Wearing a No. 8 jersey to start Sunday’s emotion-packed game, Trae Young knelt down close to the free-throw line, hanging onto the ball as the Hawks gladly accepted an 8-second backcourt violation.
Later, Young intercepted a full-court pass in the paint, loped toward the mid-court logo and heaved a 42-footer at the halftime buzzer. He blew a kiss, patted his chest and pointed toward the sky after the shot went in.
Both times, Kobe Bryant (who wore No. 8 for the first half of his Lakers career) and his 13-year old daughter Gianna, who along with seven others died in a helicopter crash earlier Sunday, were in Young’s thoughts.
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“I said before we went out to our team, before we went out on the court, ‘We get two and a half hours to escape reality and have fun and play for him,’” Young said. “Play for that family. So we got to escape reality for a little bit, have fun, enjoy it and know that we had him looking over us and just enjoy that time with each other.”
Wins are hard to come by these days for the Hawks (12-35), so a 19-point blowout over the Wizards was welcome, sure. For Young, who had developed a relationship with Bryant and Gianna, it was far from the main takeaway.
And for many players, coaches and fans across the NBA, the loss of the larger-than-life Bryant, who won five championships with the Lakers, is a tough one to accept, with basketball taking a backseat.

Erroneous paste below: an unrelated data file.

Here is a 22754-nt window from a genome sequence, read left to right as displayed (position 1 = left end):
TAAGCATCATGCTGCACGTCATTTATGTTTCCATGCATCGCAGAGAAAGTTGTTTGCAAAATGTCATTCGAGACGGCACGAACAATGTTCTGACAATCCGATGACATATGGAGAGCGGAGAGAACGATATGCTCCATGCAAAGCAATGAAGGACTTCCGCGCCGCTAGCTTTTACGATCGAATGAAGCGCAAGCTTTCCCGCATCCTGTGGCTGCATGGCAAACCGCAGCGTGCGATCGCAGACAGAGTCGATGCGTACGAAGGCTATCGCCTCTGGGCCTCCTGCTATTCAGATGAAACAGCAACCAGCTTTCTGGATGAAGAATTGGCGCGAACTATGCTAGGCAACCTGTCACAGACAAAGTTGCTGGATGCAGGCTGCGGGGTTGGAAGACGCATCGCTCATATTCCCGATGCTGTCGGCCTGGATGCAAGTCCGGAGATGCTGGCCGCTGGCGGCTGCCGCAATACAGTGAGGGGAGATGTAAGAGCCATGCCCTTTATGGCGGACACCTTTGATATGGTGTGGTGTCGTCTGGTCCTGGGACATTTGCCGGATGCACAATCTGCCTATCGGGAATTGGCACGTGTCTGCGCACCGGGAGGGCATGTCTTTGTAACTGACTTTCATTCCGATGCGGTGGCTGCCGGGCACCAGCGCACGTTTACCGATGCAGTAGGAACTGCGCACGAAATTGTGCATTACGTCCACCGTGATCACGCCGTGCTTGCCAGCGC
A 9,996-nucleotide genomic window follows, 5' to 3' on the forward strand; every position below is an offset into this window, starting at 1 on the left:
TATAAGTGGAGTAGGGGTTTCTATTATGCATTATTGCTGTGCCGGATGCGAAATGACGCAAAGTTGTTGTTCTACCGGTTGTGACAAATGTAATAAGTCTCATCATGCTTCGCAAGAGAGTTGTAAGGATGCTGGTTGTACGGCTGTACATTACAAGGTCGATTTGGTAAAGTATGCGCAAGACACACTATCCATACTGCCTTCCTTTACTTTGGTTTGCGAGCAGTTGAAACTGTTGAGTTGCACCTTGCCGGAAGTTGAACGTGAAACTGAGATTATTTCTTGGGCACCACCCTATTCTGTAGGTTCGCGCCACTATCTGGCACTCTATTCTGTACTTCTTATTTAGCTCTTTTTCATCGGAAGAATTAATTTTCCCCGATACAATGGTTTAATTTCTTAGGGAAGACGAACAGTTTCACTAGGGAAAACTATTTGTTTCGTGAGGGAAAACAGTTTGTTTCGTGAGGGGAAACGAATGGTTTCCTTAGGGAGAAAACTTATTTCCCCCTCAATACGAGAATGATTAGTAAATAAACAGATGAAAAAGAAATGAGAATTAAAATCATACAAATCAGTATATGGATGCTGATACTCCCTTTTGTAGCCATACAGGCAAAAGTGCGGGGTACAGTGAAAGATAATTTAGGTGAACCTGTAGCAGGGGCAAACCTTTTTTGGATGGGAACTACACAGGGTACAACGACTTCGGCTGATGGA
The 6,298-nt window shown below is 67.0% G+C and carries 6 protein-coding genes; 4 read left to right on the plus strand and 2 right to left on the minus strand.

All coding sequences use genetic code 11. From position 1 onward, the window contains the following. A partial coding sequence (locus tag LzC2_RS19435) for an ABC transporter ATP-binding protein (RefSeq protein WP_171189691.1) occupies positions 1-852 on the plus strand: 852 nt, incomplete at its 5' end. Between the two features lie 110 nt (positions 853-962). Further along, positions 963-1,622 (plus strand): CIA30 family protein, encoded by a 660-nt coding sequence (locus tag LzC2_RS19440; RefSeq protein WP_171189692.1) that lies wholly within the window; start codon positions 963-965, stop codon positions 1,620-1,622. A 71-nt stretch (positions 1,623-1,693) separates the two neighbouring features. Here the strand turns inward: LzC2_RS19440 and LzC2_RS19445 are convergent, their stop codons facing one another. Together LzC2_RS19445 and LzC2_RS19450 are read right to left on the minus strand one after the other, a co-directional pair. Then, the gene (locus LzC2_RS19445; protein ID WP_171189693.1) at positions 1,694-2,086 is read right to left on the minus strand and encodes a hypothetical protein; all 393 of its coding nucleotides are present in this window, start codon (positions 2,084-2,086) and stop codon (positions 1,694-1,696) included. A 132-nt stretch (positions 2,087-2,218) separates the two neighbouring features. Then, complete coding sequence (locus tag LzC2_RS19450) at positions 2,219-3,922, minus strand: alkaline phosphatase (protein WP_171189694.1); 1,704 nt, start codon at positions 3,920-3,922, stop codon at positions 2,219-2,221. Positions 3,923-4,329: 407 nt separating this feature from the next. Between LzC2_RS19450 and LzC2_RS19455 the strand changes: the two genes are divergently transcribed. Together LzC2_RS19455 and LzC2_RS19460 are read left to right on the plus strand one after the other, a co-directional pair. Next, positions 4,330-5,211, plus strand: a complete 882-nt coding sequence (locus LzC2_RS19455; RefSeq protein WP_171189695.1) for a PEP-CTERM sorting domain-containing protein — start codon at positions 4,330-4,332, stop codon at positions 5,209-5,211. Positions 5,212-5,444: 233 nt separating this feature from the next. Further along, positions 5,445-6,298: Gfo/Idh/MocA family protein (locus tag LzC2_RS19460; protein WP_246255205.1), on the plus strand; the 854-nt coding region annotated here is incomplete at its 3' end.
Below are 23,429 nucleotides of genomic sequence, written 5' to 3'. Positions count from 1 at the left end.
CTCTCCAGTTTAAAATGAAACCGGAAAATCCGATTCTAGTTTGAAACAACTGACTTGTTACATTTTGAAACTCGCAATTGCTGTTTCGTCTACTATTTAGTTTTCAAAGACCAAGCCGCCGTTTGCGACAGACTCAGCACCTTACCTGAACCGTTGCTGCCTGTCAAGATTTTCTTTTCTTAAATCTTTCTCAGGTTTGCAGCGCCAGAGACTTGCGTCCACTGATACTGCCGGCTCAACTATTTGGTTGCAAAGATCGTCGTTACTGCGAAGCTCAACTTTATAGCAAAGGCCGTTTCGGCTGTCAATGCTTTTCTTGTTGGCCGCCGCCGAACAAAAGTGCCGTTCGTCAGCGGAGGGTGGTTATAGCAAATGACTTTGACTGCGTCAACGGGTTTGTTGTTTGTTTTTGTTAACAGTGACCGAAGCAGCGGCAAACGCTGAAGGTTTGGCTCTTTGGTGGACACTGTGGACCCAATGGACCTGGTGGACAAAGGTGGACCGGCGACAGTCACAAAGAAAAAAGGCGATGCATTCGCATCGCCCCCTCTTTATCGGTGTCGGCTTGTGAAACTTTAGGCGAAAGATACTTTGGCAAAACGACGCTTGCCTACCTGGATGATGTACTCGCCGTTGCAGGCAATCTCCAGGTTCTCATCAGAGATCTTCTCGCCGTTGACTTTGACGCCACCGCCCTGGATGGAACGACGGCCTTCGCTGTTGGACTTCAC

“We didn’t have a lot on our mind besides Kobe and Gigi and everybody in the accident,” Young told Fox Sports Southeast’s Andre Aldridge in his postgame interview after his electric performance. “We just wanted to go out and play hard, have that mamba mentality.”
Gianna, a budding student of the game, was a big fan of Young’s, who attended some basketball camps of Bryant’s back in high school and watched him play in Oklahoma City in the later years of his career, when he wore No. 24 (the Wizards took a 24-second shot-clock violation to start Sunday’s game).
Bryant eventually got in contact with Young’s trainer, Alex Bazzell, and enlisted his help working with Gianna. She and Bryant sat courtside for two Hawks games this season: the loss in Los Angeles Nov. 17 and the loss in Brooklyn Dec. 21.
In the wake of the crash, Young tweeted about meeting Gianna for the first time after the Lakers game, posting a picture of the two of them about to embrace in a hallway in Staples Center as Bryant looked on.
“She told me how much she loved watching me play,” Young said of the encounter, a smile cracking through the sadness. “She was a big fan of mine.”
In Sunday’s win, Young posted a double-double of 45 points and 14 assists. Those 45 points came on 24 shots, and he shot 81% from the free-throw line (in 2006, Bryant famously scored 81 points against the Raptors, the second-highest point total in an NBA game).
Young found out about those numbers after the game, and considered it no coincidence.
“Kobe was with me tonight,” Young said.
In one of their last conversations, Bryant left Young with a message of inspiration.
“He was just telling me how much he’s seen my game progress and just been happy for me,” Young said, pausing and struggling to continue. “Just saying how proud he was of me and how he wants me to continue to be a role model for kids growing up and just for Gigi. And all the kids looking up to me, just continue to inspire these kids and continue to play my heart out.”
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